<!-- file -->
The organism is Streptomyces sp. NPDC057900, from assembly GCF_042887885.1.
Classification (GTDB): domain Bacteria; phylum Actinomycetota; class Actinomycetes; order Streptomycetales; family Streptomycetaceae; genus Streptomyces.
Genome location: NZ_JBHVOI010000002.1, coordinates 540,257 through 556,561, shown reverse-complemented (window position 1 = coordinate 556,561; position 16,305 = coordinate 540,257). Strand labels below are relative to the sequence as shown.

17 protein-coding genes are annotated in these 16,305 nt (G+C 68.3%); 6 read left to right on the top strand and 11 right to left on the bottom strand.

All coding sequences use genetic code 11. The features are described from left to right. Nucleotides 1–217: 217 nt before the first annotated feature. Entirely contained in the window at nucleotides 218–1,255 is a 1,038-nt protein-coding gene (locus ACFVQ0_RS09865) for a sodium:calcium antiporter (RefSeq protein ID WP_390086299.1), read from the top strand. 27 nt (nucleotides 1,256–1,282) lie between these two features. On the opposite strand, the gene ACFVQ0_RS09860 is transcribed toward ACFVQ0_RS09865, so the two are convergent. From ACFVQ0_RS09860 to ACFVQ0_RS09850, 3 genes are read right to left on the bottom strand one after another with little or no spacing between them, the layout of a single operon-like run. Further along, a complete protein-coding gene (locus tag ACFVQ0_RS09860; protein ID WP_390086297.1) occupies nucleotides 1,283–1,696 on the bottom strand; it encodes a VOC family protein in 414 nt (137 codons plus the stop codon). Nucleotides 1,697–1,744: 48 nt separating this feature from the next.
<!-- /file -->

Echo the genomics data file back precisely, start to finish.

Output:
The organism is Streptomyces sp. NPDC057900, from assembly GCF_042887885.1.
Classification (GTDB): domain Bacteria; phylum Actinomycetota; class Actinomycetes; order Streptomycetales; family Streptomycetaceae; genus Streptomyces.
Genome location: NZ_JBHVOI010000002.1, coordinates 540,257 through 556,561, shown reverse-complemented (window position 1 = coordinate 556,561; position 16,305 = coordinate 540,257). Strand labels below are relative to the sequence as shown.

17 protein-coding genes are annotated in these 16,305 nt (G+C 68.3%); 6 read left to right on the top strand and 11 right to left on the bottom strand.

All coding sequences use genetic code 11. The features are described from left to right. Nucleotides 1–217: 217 nt before the first annotated feature. Entirely contained in the window at nucleotides 218–1,255 is a 1,038-nt protein-coding gene (locus ACFVQ0_RS09865) for a sodium:calcium antiporter (RefSeq protein ID WP_390086299.1), read from the top strand. 27 nt (nucleotides 1,256–1,282) lie between these two features. On the opposite strand, the gene ACFVQ0_RS09860 is transcribed toward ACFVQ0_RS09865, so the two are convergent. From ACFVQ0_RS09860 to ACFVQ0_RS09850, 3 genes are read right to left on the bottom strand one after another with little or no spacing between them, the layout of a single operon-like run. Further along, a complete protein-coding gene (locus tag ACFVQ0_RS09860; protein ID WP_390086297.1) occupies nucleotides 1,283–1,696 on the bottom strand; it encodes a VOC family protein in 414 nt (137 codons plus the stop codon). Nucleotides 1,697–1,744: 48 nt separating this feature from the next.